Probate Code former section 26 4 provided in pertinent part: “No will made out of this state is valid as a will in this state unless (1) executed according to the provisions of this act, or (2) executed according to the laws of the state in which it was executed․” Guerrero's will was valid under the second alternative, wherein the word “state” includes foreign nations as well as other states of the United States. (Estate of Hudson (1982) 137 Cal.App.3d 984, 986–987, 187 Cal.Rptr. 582.) However, “[a] will does not become operative merely because it was duly executed, and not revoked, in accordance with substantive law provisions. To achieve effectiveness, it must also meet the statutory requirements prescribed in the code for admission to probate.” (Estate of Lane (1970) 7 Cal.App.3d 402, 406, 86 Cal.Rptr. 620.) As appellants point out, while the will “depends for its validity upon the laws under which it was made, as to its proof the general rule applies, that, in matters of evidence, as in the mode of remedy, the law of the forum must govern.” (Tevis v. Pitcher (1858) 10 Cal. 465, 478–479; see also Pfingsten v. Westenhaver (1952) 39 Cal.2d 12, 19, 244 P.2d 395; Sadberry v. Griffiths (1961) 191 Cal.App.2d 610, 614, 12 Cal.Rptr. 773.)
Probate Code section 372 relates to evidence in contests before probate. It does not, however, specify that the petitioner must produce the evidence mentioned therein. Allocation of the burden of proof in preprobate contests is explained as follows in Estate of Relph (1923) 192 Cal. 451, 458–459, 221 P. 361: “When a will is contested before probate there are two separate and distinct proceedings pending before the court. One is the petition for the probate of the will; the other is the contest of the probate of the will. [Citations.] The petition for the probate of a will is distinctly a proceeding in rem. The petitioner or proponent appears therein as plaintiff and tenders to all of the world all of the issues of fact relevant to the ultimate question of the validity of the will. While all persons interested in the estate are in a sense parties defendant thereto, there are no defendants in the sense of active parties litigant in this proceeding. It is in a sense an ex parte proceeding, in which the burden rests upon the petitioner to prove all the material allegations of his petition, whether denied or not, and the responsibility is upon the court to guard and protect the interests of all persons interested therein. The contest of a will, on the other hand, while a proceeding in rem, is at the same time an adversary proceeding, the parties to which consist, on the one hand, of those persons interested in the estate who have appeared and filed written grounds of opposition to the probate of the will (commonly referred to as the contest); and, on the other hand, those persons interested in the will who have appeared and filed written answer thereto. The only issues of fact involved therein are those which are framed by the allegations of the contest and the denials of the answer. [Citation.] As to those issues the burden of proof rests upon the contestants [citations], and the proponents are not called upon to submit any evidence until the contestants shall have produced some evidence legally sufficient to support their allegations upon one or more of those issues. If the contestants fail to produce such evidence, the decision of the contest must be against them, even though the proponents produce no evidence therein whatsoever. [Citation.]” (Emphasis added.)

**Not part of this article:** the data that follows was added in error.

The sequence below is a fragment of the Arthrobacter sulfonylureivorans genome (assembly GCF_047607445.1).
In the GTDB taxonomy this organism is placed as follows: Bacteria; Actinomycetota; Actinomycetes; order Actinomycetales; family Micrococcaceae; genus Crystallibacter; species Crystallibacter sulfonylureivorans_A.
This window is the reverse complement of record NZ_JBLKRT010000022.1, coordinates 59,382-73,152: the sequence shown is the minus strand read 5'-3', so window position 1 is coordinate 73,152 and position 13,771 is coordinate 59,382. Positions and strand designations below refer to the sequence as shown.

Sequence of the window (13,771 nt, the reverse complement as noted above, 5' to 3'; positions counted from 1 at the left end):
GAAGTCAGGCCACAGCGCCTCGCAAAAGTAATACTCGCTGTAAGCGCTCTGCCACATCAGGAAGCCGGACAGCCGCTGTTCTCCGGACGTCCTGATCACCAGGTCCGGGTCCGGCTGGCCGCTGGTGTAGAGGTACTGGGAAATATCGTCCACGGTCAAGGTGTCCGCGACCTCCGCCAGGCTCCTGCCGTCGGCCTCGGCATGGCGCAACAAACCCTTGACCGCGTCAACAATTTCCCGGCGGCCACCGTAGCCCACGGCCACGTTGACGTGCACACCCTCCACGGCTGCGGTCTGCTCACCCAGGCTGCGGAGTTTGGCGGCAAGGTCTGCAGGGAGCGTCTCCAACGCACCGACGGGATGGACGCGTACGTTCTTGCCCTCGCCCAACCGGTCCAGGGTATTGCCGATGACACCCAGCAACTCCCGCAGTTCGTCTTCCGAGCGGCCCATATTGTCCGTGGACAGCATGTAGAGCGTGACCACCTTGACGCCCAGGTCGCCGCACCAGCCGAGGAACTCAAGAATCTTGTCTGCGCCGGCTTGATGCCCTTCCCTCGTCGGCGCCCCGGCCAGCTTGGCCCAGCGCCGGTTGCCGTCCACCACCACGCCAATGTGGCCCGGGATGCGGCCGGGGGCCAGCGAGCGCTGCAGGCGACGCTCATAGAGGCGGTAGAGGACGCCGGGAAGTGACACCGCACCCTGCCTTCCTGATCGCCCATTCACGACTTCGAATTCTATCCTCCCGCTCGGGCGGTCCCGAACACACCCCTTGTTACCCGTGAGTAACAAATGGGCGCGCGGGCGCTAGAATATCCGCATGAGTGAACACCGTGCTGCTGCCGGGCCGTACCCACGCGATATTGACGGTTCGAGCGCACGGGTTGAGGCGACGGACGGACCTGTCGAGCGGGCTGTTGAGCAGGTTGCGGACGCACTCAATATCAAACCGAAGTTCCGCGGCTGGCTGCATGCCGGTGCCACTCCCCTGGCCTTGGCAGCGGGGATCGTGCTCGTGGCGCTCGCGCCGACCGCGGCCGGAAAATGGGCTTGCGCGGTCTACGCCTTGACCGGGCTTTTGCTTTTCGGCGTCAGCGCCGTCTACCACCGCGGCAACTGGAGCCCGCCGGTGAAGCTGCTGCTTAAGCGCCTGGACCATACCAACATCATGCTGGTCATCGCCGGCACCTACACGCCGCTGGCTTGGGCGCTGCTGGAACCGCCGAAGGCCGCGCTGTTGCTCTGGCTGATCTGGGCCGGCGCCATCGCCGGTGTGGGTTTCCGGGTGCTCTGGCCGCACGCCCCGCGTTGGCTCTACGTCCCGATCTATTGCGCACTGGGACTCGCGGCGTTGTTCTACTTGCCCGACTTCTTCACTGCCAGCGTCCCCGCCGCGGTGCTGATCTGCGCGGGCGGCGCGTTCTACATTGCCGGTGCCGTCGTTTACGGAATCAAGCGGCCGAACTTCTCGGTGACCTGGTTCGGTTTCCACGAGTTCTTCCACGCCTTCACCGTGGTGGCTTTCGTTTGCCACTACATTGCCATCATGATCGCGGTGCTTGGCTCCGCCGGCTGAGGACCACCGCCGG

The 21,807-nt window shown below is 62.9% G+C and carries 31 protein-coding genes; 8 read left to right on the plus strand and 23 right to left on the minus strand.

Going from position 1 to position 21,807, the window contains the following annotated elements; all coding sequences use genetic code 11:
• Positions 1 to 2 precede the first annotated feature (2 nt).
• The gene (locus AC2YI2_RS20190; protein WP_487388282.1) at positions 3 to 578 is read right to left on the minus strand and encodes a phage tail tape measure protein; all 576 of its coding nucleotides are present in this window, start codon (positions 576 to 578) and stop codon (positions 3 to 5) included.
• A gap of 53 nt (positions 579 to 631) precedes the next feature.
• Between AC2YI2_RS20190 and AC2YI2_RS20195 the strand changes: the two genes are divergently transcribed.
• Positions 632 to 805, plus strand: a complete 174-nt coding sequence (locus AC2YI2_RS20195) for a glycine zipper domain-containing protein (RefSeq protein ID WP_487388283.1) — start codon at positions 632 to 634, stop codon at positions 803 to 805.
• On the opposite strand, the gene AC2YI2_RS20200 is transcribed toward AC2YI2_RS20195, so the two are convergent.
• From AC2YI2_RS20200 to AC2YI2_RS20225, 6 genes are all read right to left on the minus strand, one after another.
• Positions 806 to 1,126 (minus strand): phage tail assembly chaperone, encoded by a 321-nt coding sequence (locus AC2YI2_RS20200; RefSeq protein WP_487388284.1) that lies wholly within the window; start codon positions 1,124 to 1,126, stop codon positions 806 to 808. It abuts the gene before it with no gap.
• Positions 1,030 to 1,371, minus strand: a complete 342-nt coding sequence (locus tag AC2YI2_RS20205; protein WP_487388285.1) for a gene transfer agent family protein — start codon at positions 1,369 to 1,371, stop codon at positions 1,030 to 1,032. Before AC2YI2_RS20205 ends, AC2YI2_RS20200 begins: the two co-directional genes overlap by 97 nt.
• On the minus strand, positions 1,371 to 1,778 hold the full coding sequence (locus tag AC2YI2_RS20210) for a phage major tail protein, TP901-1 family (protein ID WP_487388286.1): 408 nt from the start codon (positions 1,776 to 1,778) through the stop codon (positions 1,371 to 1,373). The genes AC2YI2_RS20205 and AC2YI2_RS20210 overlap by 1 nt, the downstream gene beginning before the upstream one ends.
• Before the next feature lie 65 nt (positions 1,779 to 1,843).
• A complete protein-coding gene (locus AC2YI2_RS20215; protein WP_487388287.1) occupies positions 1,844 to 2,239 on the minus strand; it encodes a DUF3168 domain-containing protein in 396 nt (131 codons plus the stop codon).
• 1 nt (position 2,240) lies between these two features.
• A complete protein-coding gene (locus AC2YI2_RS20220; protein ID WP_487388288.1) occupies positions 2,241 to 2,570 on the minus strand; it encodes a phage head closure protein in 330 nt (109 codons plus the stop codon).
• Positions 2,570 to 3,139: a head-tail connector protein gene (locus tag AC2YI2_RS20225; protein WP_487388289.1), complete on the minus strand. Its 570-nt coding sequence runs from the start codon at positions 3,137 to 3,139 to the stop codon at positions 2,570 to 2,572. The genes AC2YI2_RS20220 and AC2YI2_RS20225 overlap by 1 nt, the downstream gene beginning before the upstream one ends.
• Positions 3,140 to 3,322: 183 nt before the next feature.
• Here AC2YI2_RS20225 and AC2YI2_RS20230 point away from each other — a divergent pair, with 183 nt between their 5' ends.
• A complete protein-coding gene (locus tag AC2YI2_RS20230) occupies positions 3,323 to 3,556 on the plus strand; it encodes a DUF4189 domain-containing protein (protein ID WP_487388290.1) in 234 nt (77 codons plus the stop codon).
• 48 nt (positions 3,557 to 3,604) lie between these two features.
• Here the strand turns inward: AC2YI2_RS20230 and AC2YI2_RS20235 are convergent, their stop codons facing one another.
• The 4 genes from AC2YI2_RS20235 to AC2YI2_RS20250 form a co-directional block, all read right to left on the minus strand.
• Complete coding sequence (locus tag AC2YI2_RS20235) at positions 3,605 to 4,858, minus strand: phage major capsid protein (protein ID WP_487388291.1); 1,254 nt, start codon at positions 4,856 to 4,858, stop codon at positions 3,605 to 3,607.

In his petition for probate, a printed form, respondent merely requested that the will be admitted to probate and attached to the petition copies of the will in the Spanish language and an English translation thereof; he did not allege that the will was duly executed. The issue of due execution was raised in appellants' contest which alleged “lack of due execution as a will,” appellants later specifying lack of proof of genuineness of the witnesses' signatures. Under these circumstances, petitioner did not have the burden of producing proof of the handwriting of the witnesses. (Evid.Code, § 550.) Appellants, in order to sustain the allegations of their contest, had the burden of proving that the signatures of the witnesses were not genuine (Evid.Code, § 500) despite the fact that such is a negative proposition. (See Estate of Latour (1903) 140 Cal. 414, 421.) Having failed to sustain that burden, appellants are in no position to claim that the will is invalid for lack of proof of the handwriting of the subscribing witnesses.
VALIDITY OF PROBATE
Respondent's expert witness read into the record the following excerpt from a Martindale-Hubbell law digest, which the witness stated accurately sets forth the law of Mexico: “The notary issues a certified copy ․ which serves as an original in all estate proceedings.” Based on that evidence appellants contend the authenticated copy of the original will cannot be admitted to probate in California because under Mexican law such a copy does not serve as the original in probate proceedings; rather, it is the first copy of the will, given by the notary to the testator, which serves that function. While the validity of the will was governed by the law of Mexico (Prob.Code, former § 26), proof of the will was not. “ ‘When one of two states related to a case has a legitimate interest in the application of its law and policy and the other has none, there is no real problem; clearly the law of the interested state should be applied.’ [Citation.]” (Hurtado v. Superior Court (1974) 11 Cal.3d 574, 580, 114 Cal.Rptr. 106, 522 P.2d 666; fn. omitted.) The testator was a resident of California both when he executed the will and when he died; his entire estate, real and personal property, is located in California; the executor, the sole beneficiary and one of the contestants reside here. Under these circumstances, Mexico has no interest in in the application of its law regarding proof of wills. The law of California properly was applied to permit admission of a duly authenticated copy of the original will to probate. (See Prob.Code, § 330; Evid.Code, §§ 1500, 1506, 1530.)